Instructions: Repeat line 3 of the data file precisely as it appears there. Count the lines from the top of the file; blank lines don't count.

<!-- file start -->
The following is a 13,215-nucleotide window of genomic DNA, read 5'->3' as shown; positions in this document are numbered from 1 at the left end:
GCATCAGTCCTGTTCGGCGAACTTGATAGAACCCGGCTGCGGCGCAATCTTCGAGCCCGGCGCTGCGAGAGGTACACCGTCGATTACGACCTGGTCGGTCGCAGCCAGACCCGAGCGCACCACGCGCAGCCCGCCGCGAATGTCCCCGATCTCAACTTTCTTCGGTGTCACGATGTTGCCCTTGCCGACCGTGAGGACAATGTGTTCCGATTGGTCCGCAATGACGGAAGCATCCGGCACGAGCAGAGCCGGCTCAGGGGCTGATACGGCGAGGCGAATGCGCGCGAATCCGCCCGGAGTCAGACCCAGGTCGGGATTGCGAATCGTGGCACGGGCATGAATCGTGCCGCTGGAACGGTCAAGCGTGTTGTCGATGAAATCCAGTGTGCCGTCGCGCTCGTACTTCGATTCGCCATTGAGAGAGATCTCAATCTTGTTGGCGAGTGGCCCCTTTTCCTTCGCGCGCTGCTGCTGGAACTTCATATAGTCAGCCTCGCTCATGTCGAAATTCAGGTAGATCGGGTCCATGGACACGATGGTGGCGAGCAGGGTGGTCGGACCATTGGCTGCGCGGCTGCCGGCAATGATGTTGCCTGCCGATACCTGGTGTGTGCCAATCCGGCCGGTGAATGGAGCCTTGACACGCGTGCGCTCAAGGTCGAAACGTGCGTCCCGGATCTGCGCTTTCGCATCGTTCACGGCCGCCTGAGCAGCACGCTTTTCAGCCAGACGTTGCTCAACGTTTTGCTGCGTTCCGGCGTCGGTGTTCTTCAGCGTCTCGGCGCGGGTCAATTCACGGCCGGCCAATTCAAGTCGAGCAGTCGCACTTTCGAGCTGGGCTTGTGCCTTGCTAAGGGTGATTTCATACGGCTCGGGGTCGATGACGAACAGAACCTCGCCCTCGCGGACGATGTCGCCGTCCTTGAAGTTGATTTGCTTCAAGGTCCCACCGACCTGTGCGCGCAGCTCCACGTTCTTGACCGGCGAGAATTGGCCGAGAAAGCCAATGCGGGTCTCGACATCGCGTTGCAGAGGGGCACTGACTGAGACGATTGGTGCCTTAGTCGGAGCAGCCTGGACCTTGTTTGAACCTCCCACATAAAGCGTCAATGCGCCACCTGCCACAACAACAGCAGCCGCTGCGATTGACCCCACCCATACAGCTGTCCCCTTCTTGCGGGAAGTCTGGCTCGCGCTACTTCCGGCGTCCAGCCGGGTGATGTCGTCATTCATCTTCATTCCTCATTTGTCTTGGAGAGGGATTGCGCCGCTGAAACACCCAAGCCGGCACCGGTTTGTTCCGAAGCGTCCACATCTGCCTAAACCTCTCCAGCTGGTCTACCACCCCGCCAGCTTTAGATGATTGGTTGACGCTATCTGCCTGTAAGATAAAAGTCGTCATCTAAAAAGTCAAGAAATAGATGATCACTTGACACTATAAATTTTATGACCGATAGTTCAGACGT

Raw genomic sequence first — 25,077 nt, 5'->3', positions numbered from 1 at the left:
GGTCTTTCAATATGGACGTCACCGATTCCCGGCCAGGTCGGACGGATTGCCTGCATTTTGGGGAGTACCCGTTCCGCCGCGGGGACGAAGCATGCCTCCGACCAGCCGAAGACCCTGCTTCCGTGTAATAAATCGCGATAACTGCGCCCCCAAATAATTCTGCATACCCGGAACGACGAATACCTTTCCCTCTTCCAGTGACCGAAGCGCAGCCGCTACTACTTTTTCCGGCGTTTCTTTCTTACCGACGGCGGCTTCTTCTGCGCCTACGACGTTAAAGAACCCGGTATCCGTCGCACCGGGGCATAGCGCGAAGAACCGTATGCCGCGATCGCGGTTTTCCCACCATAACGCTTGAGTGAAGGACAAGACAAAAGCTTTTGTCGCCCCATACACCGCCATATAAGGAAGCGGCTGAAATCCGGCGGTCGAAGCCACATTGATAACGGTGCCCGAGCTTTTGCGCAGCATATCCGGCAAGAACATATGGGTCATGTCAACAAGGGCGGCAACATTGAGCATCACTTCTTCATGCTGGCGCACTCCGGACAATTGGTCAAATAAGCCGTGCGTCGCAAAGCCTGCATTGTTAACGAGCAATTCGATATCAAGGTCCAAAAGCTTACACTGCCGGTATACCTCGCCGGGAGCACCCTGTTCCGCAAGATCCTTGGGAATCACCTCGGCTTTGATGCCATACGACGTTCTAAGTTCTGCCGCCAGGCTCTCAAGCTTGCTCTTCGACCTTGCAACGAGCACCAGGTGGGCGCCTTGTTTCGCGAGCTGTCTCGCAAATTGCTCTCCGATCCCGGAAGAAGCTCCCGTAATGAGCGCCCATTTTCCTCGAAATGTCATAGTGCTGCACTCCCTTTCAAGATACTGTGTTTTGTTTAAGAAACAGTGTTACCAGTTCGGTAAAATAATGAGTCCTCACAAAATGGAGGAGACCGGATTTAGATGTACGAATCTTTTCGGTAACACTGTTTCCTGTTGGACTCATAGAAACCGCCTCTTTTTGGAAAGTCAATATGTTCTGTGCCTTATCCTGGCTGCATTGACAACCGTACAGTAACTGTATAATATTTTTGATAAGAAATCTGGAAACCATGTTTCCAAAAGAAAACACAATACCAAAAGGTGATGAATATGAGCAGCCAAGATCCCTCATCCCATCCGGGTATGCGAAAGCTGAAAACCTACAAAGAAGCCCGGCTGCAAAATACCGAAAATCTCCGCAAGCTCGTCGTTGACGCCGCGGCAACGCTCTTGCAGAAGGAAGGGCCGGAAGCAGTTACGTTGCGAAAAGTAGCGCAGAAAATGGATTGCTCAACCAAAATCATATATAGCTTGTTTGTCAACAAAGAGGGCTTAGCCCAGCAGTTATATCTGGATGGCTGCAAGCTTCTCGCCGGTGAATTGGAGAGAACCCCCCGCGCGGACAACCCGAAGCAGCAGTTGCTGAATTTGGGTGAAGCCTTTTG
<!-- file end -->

Raw genomic sequence first — 25,077 nt, 5'->3', positions numbered from 1 at the left: